There are very few artistic depictions of what it's like to be a standup comedian.
Sure, there are an abundance of explanations — celebrities churn out autobiographies, and everybody seems to have a podcast — but there is a comparative dearth of fictional works where comedy is the central theme. There are no widely read novels about standup comedy, for example, and there have been very few motion pictures on the subject. When you look at the numbers, it is clear why.
Judd Apatow’s Funny People came right after his two massive commercial hits, and it starred Adam Sandler. It should have been huge, but it lost the studio 4 million dollars. Man on the Moon starred Jim Carrey in the late 1990’s — the sort of movie which should have delivered Universal Pictures enough profit to buy a small island nation. It lost almost 40 million dollars.
The reason audiences don’t want depictions of standup comedians may perhaps be found in the exception that proves the rule: Seinfeld. While comedians in life are notoriously depressed and cynical, Seinfeld is (as well as being a postmodern depiction of a world without morals) undeniably cheery. Fundamentally, Seinfeld isn’t a show about doing standup comedy – it’s a show that happens to have some standup comedy in it. Actual shows about comedians tend to be a downer (see: Louie).
It shouldn’t be too surprising, then, that a major video game studio hasn’t gotten around to making a game about being a comic. Never fear: an independent game developer has done it anyway. Comedy Quest is a new, and to my knowledge the only, video game that lets you play as a standup comedian.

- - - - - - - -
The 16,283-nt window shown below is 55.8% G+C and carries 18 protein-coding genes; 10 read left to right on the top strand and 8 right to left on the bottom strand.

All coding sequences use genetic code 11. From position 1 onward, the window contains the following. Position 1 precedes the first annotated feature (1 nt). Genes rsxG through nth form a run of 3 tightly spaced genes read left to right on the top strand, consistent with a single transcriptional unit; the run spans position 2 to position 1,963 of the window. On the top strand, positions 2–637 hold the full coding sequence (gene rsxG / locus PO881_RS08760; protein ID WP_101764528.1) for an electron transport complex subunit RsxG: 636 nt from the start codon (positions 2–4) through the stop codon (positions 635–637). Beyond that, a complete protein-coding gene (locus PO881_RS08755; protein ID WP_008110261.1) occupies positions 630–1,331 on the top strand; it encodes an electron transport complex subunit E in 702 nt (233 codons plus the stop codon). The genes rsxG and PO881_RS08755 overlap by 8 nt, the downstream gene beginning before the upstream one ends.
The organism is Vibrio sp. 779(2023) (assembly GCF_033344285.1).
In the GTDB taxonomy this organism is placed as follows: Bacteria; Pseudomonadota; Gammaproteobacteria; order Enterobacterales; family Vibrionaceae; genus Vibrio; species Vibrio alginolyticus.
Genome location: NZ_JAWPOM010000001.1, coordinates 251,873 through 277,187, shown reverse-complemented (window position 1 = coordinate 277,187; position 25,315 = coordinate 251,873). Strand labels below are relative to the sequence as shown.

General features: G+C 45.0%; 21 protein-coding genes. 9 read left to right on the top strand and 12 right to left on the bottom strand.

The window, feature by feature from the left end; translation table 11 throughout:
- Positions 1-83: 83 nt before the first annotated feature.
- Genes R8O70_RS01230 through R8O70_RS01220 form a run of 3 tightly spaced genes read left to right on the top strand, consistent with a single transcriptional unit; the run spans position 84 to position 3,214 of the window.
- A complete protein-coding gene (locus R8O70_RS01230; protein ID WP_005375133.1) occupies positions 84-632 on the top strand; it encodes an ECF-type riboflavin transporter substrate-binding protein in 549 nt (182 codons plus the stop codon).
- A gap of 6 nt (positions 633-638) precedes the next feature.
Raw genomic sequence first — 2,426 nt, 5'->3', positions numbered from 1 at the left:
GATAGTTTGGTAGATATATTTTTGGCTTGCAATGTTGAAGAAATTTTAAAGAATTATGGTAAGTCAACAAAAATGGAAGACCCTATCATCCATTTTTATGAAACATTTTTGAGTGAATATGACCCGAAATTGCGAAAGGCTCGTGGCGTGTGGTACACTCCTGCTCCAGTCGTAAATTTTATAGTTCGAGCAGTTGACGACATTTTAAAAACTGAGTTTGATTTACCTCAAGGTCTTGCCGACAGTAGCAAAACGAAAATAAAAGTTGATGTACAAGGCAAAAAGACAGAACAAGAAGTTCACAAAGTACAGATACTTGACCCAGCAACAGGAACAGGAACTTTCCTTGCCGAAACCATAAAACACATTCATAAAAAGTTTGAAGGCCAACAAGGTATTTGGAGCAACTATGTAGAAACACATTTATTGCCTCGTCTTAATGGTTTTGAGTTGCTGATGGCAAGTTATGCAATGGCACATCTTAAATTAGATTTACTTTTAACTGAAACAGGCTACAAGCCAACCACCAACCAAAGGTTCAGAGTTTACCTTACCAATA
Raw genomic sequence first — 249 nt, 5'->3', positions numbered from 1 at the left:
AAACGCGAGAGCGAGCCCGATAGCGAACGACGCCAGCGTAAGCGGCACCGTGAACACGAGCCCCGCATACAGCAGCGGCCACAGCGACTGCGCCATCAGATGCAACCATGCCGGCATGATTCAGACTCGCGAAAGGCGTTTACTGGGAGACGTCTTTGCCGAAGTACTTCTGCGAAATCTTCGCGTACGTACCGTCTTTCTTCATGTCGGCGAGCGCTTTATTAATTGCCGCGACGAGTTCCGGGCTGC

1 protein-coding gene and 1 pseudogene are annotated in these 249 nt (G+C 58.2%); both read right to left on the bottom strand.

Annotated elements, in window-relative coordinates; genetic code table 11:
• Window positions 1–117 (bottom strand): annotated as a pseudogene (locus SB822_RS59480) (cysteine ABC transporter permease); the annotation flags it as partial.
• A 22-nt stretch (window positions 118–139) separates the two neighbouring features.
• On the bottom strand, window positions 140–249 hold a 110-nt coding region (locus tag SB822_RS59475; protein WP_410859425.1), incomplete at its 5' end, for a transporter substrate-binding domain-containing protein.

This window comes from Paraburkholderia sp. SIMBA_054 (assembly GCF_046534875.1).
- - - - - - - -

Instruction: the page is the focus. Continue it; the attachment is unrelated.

In the style of point and click adventure games like Monkey Island and Leisure Suit Larry, you walk around a 2-D environment and score points by completing tasks which progress the story: a young man’s quest to become professional teller of jokes. Comedy Quest isn’t perfect, but for anybody with an interested in standup comedy, there’s lots to enjoy.
Yes, it’s bleak: this is a game in which you perform your badly written comedy to an audience of seven, mingle with failed comedians who dislike you, live in a tiny studio apartment, and beg your parents for money.
The game’s artwork is a loving homage to the point and click games of yesteryear, only stranger spookier. It’s cartoony, but more Ren and Stimpy than Disney. The visual experience is a bit like seeing the world through the eyes of somebody with a mental illness.
As in Funny People, Comedy Quest shines a light on the unpleasant side of starting out in comedy; harassing people into coming to a show so that you can get some much needed stage time, failing to coax a laugh from audiences in rooms where no performing should ever have been done. Finally, a flier-handing-out simulator now exists.
According to the game’s creator, Australian comedian Trav Nash, getting the game out into the world hasn’t been easy. When I asked about how the release of the game had gone, he told me:
“Overall it’s been really positive feedback, but it’s the few negative responses that stick with you. I was sent emails saying I stole from Leisure Suit Larry. I made it in this style because I love those old school games and all the graphics were original, but some people didn’t get that. Other people tried to give me lessons on standup comedy.”
In a video game, like doing comedy, it appears that finding an audience is a difficult process that takes time. What I like most about ‘Comedy Quest’ is that its a reminder that the process, while dreadful, can also be lots of fun (even if it’s mostly in a surreal/horrible/Kafka/David Lynch sort of way).
Comedy Quest can be downloaded for free over at the Crothers Games website.
James McCann is a writer and comedian. Find him here.